SeaArk Africa closed down in 2009 after a turbulent three years trying to establish a prawn farm in the industrial development zone.

It was 100% owned by Bosasa Operations, but used the expertise of US experts for its research. It is unclear if it will employ the same technology on the West Rand.

The Mail & Guardian exposed SeaArk Africa in 2008 for having a convicted embezzler, American David Wills, as its international business associate and for lying about an alleged R70?million Saudi Arabian deal.

When SeaArk Africa closed down, Leshabane, as its spokesperson, blamed a lack of investment and Eskom for killing the venture.

“The proposed business model is extremely sensitive to power inputs and, based on recent increases and further expected escalations, we have no choice but to suspend our investment plans?...

“The project is no longer sustainable since Eskom announced its recent increases and further intended increases.”

It is unclear whether Bio-organics will be dogged by the same electricity problems or whether the prawn farm will be using more sustainable power sources in the wake of Eskom’s woes and anticipated electricity hikes.

There are also questions about the technology.

SeaArk Africa claimed it used a ground-breaking closed system to farm the popular Pacific white shrimp, which is highly susceptible to viral infections.

The infections have wiped out shrimp populations and indigenous prawn species are far from immune.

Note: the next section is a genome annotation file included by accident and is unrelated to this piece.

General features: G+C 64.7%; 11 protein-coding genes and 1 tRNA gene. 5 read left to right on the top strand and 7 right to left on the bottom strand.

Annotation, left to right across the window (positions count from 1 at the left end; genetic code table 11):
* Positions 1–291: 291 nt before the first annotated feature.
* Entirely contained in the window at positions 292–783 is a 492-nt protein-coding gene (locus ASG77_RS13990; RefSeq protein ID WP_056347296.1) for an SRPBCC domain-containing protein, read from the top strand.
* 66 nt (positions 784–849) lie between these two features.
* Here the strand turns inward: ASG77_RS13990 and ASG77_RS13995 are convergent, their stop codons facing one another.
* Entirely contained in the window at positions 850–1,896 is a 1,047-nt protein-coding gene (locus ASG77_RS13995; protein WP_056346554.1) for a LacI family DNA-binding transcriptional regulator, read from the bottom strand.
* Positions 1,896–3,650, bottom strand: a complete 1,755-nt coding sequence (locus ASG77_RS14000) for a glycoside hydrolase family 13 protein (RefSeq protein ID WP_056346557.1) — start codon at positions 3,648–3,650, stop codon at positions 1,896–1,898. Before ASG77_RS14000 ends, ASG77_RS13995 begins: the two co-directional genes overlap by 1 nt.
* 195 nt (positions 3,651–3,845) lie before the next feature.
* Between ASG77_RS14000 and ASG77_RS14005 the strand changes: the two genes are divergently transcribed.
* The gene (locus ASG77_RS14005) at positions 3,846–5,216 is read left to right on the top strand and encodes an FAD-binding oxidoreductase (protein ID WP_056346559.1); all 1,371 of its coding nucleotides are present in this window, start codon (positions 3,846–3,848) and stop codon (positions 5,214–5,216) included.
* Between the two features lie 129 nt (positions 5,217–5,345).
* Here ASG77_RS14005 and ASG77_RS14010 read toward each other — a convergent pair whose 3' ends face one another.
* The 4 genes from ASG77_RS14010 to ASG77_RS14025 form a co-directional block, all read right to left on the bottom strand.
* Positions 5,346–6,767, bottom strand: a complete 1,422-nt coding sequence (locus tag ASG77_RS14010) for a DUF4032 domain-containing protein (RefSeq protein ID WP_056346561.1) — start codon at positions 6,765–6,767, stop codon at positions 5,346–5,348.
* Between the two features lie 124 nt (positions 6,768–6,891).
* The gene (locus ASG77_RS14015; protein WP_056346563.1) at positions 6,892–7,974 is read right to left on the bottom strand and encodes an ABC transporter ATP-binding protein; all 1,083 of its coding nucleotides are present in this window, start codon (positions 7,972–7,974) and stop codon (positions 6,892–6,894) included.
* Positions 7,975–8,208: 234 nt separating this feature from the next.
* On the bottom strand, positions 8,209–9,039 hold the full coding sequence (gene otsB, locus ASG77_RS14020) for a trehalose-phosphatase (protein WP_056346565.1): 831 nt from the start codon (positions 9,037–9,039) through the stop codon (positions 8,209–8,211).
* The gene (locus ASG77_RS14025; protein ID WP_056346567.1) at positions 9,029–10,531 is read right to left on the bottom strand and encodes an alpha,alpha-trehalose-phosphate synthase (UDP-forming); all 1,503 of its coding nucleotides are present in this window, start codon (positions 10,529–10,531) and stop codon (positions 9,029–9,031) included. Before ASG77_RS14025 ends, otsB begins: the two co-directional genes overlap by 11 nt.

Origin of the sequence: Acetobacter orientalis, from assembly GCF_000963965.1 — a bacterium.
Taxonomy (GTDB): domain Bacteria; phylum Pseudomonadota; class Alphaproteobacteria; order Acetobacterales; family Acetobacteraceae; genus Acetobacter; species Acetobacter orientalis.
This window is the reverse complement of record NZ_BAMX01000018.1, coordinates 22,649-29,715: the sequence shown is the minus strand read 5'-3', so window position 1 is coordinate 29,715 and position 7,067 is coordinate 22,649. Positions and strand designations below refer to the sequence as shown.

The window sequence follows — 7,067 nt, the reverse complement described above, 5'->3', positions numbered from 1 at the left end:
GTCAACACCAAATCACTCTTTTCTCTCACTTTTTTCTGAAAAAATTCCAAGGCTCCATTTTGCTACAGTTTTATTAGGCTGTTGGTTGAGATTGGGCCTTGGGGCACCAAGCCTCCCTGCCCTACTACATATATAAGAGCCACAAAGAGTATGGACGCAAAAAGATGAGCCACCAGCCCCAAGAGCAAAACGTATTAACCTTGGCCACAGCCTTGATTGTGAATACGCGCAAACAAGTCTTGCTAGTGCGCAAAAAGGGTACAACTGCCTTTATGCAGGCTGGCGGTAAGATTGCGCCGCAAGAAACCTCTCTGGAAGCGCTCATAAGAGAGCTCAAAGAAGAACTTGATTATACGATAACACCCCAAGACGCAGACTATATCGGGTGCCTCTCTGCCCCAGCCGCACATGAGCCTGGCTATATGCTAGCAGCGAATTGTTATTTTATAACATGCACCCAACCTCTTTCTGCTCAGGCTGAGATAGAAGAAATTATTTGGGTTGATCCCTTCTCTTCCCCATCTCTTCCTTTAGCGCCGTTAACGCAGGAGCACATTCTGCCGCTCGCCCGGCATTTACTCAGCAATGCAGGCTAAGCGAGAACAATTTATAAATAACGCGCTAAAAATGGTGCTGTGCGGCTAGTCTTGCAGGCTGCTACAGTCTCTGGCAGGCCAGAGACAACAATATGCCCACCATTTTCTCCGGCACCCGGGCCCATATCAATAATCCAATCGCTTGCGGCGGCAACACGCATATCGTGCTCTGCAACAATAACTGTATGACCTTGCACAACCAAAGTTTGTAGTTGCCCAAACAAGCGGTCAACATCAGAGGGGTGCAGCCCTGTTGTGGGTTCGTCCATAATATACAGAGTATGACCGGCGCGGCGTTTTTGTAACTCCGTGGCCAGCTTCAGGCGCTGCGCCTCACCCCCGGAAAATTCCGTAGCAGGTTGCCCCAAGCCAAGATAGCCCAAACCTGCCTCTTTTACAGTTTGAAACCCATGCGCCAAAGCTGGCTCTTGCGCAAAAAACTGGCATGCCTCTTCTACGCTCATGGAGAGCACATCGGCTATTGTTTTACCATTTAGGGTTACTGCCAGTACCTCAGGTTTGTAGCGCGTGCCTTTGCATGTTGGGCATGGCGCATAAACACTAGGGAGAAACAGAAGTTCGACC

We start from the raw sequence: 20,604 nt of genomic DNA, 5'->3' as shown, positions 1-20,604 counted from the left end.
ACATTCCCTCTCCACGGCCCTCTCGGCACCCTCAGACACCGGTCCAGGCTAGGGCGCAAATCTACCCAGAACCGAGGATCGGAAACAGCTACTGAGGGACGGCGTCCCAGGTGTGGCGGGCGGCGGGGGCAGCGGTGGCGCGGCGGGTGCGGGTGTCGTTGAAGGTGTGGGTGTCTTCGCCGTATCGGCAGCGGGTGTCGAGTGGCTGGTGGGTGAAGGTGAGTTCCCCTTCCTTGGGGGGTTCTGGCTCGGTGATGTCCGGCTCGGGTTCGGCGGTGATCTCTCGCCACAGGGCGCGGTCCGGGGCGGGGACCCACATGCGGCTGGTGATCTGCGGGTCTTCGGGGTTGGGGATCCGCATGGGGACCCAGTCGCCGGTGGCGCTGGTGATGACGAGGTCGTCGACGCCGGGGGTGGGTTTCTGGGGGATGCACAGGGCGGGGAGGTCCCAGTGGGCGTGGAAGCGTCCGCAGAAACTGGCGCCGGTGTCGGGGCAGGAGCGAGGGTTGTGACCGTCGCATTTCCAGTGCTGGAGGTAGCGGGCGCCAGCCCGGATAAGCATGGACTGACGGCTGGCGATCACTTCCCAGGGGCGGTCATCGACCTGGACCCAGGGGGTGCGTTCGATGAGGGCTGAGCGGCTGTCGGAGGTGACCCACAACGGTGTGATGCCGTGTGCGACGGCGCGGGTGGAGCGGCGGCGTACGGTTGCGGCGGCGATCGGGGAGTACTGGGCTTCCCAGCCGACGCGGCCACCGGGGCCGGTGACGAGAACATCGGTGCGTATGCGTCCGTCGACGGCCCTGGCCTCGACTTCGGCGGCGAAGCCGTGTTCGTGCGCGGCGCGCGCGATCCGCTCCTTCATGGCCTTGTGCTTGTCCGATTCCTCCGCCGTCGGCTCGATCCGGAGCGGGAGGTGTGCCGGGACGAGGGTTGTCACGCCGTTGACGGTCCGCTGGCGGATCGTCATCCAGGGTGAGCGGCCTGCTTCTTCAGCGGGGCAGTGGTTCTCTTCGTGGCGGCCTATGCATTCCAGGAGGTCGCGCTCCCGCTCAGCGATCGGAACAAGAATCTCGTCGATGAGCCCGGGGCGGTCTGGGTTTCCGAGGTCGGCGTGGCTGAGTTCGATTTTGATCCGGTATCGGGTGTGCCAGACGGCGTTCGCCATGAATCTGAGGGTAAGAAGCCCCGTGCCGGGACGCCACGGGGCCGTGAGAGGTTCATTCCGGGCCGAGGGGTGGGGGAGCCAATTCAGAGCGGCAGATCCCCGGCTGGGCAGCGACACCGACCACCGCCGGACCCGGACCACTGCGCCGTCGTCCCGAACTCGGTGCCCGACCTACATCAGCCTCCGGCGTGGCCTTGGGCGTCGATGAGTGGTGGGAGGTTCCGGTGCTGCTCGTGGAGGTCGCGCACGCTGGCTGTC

The SeaArk Africa system apparently eliminated such concerns.

SeaArk Africa patented the technology, with Wills cited as one of its inventors on the patent. He has since opened a replica of the South African farm in Texas.

In a water-stressed area far from the ocean, there are concerns about where the water will be sourced from to supply an aquaculture project of this scale. But Kunene insisted there was adequate water in the province.

“Gauteng has considered water-availability issues. There are more than 126 dams, ranging in size, [starting] from less than 2?hectares in Gauteng,” she said.

“While the primary objective for the construction of these dams was the provision of water for agricultural, industrial and domestic use, they have considerable potential for the development of inland fisheries.”

It’s a tricky business growing white shrimp

It is expected Bosasa will farm the popular Pacific white shrimp, which, with giant tiger prawns, account for about 80% of the crustaceans under cultivation.

But Pacific white shrimp are highly susceptible to viral infections, which have wiped out entire populations and can be transmitted to indigenous prawn species.

One of the biggest problems with commercial prawn farming in open ponds is the high risk of disease.

Bosasa’s technology apparently sidesteps these concerns by using a closed system.

The prawns are farmed in commercial bio-secure facilities that resemble large greenhouses.

Using computerised control systems to regulate water temperature and quality, and control the amount and type of algae present, the plants create perfect conditions for prawns to flourish and grow.

The prawns are fed high-quality diets with specific genetic selection and bioenergetic models employed to achieve steady production.

The technology is said to be responsible for creating very large prawns.